Wednesday, May 21, 2008

making upside-down tomato buckets

So, to get started, you need your buckets, your tomato plants, some dirt, some osmocote (or if you'd prefer no fertilizer, that works, too), some wire mesh screen, and some landscaping cloth. Scissors and wire cutters also required.




First, you cut the wire cloth in a circle that is smaller than the bottom of your bucket. Next, you cut two holes in the middle that have paths from the edge of the circle so you can eventually slide the tomato plant in.

Then, make sure your wire mesh fits in the bottom of your bucket/container.


Cut the landscaping cloth into circles that are the same size (almost is good enough) as your wire mesh.


Match the holes in the wire mesh with holes in the cloth. Cut different paths from the edge to provide extra structure to hold the dirt up.


Trim leaves from base of tomato plant and put the wire mesh and the landscaping cloth on/around the plants. (You'll want the mesh to be on top, but it doesn't matter too much which goes on first - whatever works for you.)



Place the tomato plant inside the bucket. I've read that you should plant tomatoes deeper in the dirt so that the stem will put down more roots. Our have always been fine, but I thought I'd pass that idea on.





Turn upside-down. When you take the plastic containers off the plants, you can scootch them closer together. You want to make sure that the stems are in the middle of your mesh holes so they won't get cut or run out of room to grow.


Place osmocote or other fertilizer into bucket of dirt before hanging.



Place buckets in shade so that leaves don't burn while they're turning in their new direction. Last year we had a few leaves that burned (turned yellow) because it was a little too much sun too fast. In a few days the plants will be growing away from the ground.

Mulch the top of the buckets. And move into sun when the leaves have all turned.

So, counting cutting the holes in the buckets, it took about a half day's worth of time to finish the project. And I must admit, I'm not sure everything we did was necessary, but we like the way it looks. There are lots of sites you can find with Google that have other ways to do this - though I think the buckets look better than the bags (and the buckets last year after year!)



6 comments:

noble pig said...

I can't wait to see these when they turn. You're awesome!

eatclosetohome said...

Soooo...what's the advantage? They look cool...but do you do this mostly to save space? Better yields? Fewer bugs?....?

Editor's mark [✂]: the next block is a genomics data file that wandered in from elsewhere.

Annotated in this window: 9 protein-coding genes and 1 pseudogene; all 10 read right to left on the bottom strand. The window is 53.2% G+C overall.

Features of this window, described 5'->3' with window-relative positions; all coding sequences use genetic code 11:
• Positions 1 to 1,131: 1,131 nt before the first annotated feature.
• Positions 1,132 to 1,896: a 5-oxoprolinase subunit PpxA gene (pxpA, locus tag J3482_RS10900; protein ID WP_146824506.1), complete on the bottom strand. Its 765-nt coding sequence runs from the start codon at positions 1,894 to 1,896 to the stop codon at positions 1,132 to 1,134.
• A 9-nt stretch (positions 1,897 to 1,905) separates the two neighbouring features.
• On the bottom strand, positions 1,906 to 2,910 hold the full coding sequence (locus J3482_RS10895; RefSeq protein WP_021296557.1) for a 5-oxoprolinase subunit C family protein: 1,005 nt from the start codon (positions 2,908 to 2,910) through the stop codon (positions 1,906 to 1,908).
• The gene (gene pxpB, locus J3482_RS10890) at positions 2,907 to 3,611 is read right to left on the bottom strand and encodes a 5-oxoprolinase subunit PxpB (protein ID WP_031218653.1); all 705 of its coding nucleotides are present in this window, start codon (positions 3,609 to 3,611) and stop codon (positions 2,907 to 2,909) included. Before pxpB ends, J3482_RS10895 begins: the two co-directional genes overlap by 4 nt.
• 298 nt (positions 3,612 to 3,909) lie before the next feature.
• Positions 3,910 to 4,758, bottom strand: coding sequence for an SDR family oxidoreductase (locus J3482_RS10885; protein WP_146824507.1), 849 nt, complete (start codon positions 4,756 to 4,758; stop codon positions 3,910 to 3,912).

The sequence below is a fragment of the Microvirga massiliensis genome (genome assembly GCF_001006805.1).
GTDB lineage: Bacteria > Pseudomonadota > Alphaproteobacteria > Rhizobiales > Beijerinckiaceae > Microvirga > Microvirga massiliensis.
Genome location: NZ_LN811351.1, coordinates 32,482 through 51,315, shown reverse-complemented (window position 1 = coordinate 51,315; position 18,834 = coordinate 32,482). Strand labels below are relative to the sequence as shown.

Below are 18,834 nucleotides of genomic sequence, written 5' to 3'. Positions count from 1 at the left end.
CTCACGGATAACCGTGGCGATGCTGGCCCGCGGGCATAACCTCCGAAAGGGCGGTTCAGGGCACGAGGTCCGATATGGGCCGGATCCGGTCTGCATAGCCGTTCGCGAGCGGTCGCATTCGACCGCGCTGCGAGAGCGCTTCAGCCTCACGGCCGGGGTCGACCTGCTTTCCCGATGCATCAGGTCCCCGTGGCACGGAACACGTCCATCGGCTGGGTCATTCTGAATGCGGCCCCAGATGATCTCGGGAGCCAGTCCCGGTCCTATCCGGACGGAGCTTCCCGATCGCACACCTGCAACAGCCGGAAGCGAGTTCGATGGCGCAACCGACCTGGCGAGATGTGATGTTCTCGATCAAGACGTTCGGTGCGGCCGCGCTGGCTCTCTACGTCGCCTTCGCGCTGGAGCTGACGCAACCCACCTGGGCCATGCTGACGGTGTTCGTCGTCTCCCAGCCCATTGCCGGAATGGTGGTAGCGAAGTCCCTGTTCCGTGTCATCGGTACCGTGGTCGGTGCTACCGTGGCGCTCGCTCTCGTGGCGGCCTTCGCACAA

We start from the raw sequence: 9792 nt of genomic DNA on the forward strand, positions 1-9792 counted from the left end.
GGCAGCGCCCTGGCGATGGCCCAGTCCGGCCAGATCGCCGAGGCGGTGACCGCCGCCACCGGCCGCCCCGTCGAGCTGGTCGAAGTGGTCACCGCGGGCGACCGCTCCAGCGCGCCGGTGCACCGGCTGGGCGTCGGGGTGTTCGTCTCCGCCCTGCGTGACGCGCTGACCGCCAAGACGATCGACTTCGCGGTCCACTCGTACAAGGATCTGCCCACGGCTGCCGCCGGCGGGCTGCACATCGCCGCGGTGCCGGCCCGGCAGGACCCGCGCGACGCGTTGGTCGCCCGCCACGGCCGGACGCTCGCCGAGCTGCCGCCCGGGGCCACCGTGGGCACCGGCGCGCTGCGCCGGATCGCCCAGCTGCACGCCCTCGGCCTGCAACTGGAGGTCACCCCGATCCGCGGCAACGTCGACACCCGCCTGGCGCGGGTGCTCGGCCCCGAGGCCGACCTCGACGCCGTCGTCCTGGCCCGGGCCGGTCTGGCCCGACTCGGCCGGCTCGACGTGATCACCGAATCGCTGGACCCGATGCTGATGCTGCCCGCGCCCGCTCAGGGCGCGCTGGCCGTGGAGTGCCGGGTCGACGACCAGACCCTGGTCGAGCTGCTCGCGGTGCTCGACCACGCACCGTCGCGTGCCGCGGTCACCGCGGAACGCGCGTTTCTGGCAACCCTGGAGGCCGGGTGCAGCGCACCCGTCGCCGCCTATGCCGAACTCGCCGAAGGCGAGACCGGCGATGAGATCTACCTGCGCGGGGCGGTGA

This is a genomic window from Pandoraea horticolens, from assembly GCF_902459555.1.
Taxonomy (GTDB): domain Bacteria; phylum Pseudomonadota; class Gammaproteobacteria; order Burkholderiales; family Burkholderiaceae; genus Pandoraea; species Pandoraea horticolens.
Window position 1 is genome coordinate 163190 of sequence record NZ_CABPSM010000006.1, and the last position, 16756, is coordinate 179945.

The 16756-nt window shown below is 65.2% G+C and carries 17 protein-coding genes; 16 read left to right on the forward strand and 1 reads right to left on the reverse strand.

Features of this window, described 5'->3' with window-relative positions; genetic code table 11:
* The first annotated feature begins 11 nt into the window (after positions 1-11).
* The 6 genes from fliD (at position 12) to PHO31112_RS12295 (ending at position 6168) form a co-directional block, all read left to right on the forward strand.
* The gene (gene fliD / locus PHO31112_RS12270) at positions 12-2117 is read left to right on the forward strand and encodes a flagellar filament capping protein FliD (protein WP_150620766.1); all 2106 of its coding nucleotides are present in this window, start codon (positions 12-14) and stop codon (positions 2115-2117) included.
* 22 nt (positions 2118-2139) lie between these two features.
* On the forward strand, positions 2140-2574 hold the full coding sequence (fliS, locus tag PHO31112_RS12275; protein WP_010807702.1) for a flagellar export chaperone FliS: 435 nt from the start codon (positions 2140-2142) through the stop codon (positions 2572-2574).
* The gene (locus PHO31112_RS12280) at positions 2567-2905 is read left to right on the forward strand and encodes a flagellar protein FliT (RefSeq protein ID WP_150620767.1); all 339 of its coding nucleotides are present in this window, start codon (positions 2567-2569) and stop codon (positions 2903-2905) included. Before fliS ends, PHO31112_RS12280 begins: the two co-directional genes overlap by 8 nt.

Daisy said...

Well, I think they are mainly a space-saving stragey for growers/gardeners that live in small spaces. The increase in air circulation around the fruit is supposed to be good. There are supposed to be fewer bugs that climb up the stem of the plant. And, being able to harvest them without bending over is nice, too. There's no weeding either. But to be honest, the main reason why we have them is cause they just look so darn nifty.

Lucille Morning said...

This is such a nicer (more attractive) way to hang tomatoes than I've seen before. Do you think it would be possible to grow basil (or other companion herbs) in the top of the planters? Or would that encroach on the tomatoes' roots? Great post!

Fred Cannon said...

As usual, I've come late to this discussion, but I wanted to comment about growing basil in the top of the bucket. I use 5 gallon plastic buckets for hanging tomato plants and have played around with companion plantings. Borage is supposed to discourage tomato hornworms, but I plant it in the ground around the area, not in the bucket. Marigolds repel root nematodes, but planting in buckets I've never had that problem so again if I use them I plant in ground around the area. I do like to plant spring mix leaf lettuces in some of the buckets and carrots in the others. The lettuce is great until it gets too hot and the carrots grow great in the top of the bucket, just be careful when harvesting that you aren't removing too much soil and exposing the tomato plant roots to air and sunlight. You may have to add additional soil after harvest.

Ray Senior said...

I am trying this, but found the plants turned up to the right way round. I have put a small weight to hold it down. This seems to work. I have put basil and a chilly on top. So far so good, but early days yet.